THE outlook for the Australian wool market in 2012 was promising.
Following 2011, a year of robust and relatively steady prices with continued talk of Chinese growth, increased demand and a lower supply, all things were pointing to the good times continuing for wool in 2012.
It was clearly not that simple.
After starting out strongly with a Western Market Indicator (WMI) of 1197c/kg, prices steadily fell for the first half of the year to finish the selling season on 1096c/kg.
Wool supply was expected to be relatively tight over the first part of the year and wool agents and industry representatives were hoping for the rally which suggested a turn around.
But the slide continued and on the last week of the season the prices slumped to their lowest levels since 2011.
Things were only set to get worse as the first nine weeks of the new season prices nose-dived to reach a low point of 932c/kg in August.
Agents and farmers all hoped the market had found its base - and luckily for everyone it had.
Over the next few months the price steadily increased and by late October it had hit the 1000c/kg mark in most centres.
To get there, the WMI had to jump 55c/kg in a week, a rally which stumped most people in the industry.
Nevertheless, it seemed to signify a small turnaround and the WMI finished the year at 1095c/kg.
Elders wool sales manager Danny Burkett said despite the ups and downs experienced in price, the wool market was no more volatile this year than previous years.
He said the price traded in and around a 200c/kg band, which was fairly common.
When reflecting on the highs and lows, Mr Burkett said one of the standout highlights for the season was the low point in the price for 21 micron wools.
He said the bottom price was 1040c/kg clean, which at 68pc yield on good fleece wools, returned growers $1235 a bale.
"As a low point, it is one of my highlights," Mr Burkett said.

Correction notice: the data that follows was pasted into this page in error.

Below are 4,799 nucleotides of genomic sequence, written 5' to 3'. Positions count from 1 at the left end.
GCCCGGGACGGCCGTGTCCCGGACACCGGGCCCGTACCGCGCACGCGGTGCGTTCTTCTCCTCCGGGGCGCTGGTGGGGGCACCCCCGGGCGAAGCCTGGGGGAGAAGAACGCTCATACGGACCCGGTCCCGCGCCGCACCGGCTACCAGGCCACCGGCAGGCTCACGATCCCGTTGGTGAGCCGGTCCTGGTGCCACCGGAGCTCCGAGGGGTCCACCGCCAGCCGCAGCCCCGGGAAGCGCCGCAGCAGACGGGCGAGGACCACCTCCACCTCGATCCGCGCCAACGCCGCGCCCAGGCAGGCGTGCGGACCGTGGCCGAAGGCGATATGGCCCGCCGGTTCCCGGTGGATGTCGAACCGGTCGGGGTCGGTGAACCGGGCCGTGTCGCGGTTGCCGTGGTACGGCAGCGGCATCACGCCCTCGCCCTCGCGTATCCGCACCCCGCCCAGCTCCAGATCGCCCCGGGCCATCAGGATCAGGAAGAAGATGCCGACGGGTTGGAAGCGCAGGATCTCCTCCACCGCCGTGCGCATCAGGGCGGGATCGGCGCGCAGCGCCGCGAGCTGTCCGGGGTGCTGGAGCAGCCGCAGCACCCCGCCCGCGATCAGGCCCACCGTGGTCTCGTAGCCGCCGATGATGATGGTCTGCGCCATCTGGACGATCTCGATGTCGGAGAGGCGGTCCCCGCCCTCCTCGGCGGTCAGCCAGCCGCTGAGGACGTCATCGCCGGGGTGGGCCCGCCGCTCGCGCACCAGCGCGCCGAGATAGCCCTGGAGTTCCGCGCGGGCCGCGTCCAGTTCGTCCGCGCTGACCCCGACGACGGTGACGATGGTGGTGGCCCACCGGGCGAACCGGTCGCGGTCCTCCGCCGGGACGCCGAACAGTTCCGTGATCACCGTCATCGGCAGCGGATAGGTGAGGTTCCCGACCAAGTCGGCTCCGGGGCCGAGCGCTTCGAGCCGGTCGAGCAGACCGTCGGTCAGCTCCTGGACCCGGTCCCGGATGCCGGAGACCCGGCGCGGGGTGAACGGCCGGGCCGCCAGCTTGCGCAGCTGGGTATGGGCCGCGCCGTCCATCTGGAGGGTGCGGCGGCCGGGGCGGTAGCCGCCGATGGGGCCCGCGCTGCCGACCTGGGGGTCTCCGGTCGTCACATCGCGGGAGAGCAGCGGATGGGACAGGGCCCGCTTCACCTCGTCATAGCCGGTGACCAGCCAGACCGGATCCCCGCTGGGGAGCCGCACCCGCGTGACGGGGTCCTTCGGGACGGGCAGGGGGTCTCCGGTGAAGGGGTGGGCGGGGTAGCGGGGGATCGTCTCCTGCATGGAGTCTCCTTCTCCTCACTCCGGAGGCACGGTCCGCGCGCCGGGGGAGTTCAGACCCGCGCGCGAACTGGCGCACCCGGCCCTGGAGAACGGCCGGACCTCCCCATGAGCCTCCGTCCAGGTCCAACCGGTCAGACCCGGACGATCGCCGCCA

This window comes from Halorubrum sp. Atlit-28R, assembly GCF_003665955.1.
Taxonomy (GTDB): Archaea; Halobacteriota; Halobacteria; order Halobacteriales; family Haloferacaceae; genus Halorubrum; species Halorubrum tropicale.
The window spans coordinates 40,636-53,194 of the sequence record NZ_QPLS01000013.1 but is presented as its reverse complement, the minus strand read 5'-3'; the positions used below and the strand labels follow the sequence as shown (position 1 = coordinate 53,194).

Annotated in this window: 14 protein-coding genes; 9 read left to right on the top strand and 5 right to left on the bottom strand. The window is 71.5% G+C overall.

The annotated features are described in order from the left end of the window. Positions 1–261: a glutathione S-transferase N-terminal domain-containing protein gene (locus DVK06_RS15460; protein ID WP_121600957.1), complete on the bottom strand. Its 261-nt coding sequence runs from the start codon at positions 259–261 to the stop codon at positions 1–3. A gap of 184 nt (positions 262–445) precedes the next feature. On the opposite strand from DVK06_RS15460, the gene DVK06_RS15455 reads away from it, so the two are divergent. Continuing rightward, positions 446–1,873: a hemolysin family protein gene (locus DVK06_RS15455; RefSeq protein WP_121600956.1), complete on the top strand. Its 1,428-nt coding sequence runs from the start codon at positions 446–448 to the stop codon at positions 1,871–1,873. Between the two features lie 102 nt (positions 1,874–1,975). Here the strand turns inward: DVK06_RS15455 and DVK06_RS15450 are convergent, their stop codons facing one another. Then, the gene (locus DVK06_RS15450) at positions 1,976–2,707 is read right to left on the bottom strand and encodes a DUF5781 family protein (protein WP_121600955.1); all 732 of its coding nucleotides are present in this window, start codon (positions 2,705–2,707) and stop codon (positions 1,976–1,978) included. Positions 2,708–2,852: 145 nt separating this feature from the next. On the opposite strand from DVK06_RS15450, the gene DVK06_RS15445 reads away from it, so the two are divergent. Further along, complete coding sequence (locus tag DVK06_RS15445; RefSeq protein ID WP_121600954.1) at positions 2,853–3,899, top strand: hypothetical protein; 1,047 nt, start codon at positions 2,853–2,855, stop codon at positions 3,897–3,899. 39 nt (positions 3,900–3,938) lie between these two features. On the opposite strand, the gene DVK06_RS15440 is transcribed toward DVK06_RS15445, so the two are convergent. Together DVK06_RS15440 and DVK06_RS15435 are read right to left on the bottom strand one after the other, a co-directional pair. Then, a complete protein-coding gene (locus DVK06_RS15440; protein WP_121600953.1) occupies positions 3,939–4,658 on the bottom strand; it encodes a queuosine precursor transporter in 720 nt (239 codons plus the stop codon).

"This was also the third year in a row growers have been able to enter the market over a 12 month period and get good returns for their wool.
"This has got to have built a very solid foundation for a sound business strategy."
Over the coming year he said the supply and demand situation would continue to hold Australian wool producers in good stead.
"The volume of wool coming out of Australia is not going to change and that has been our greatest saviour in the last three years," Mr Burkett said.
"And I think it will continue to be a market saviour in the next five.
"Demand is still very solid out of China, which has taken nearly 70 per cent of our market.
"As long as China continues to perform well then out wool market, given the supply, will remain solid."
Australian Council of Wool Exporters executive director Peter Morgan said market was cautiously optimistic heading into the new year.
He said the news coming from China about their plans for the year were positive.
"Europe has problems but it is still a customer for high quality apparel, as are Japan and Korea," Dr Morgan said.
"Cotton and polyester prices have faired much worse than wool."
2012 was also a WoolPoll year with the Australian Wool Innovation (AWI) holding the tri-annual vote in November.
AWI was calling for a retention of the two per cent levy which, despite both WAFarmers and the Pastoralists and Graziers Association pushing for a 1pc vote, ended up being the result.
AWI was criticised by WAFarmers for not releasing the full State-by-State breakdown of the WoolPoll and said the company was ashamed of the votes that came out of WA.
AWI chief executive officer Stuart McCullough recognised WA producers had some soul-searching to do.
It also came under fire from WA Farmers wool section president Ed Rogister, who said the record number of grower votes in this year's WoolPoll was pleasing but the result was not.
Mr Rogister said WAFarmers was disappointed with the handling of the INF2 as well as the fact AWI refused to release the full breakdown of WoolPoll results.
"AWI needs more consultation and better communication with its shareholders," he said.
"They need to become more transparent as we have become cynical of what this board is doing."
Mr Rogister said things were extremely tough for many wool producers who were struggling with rising costs and poor prices.
"There are some growers in the mid to broad microns who will be reasonably confident heading into 2013," he said.
"But those at the finer end will be finding it tough with returns close if not below cost of production."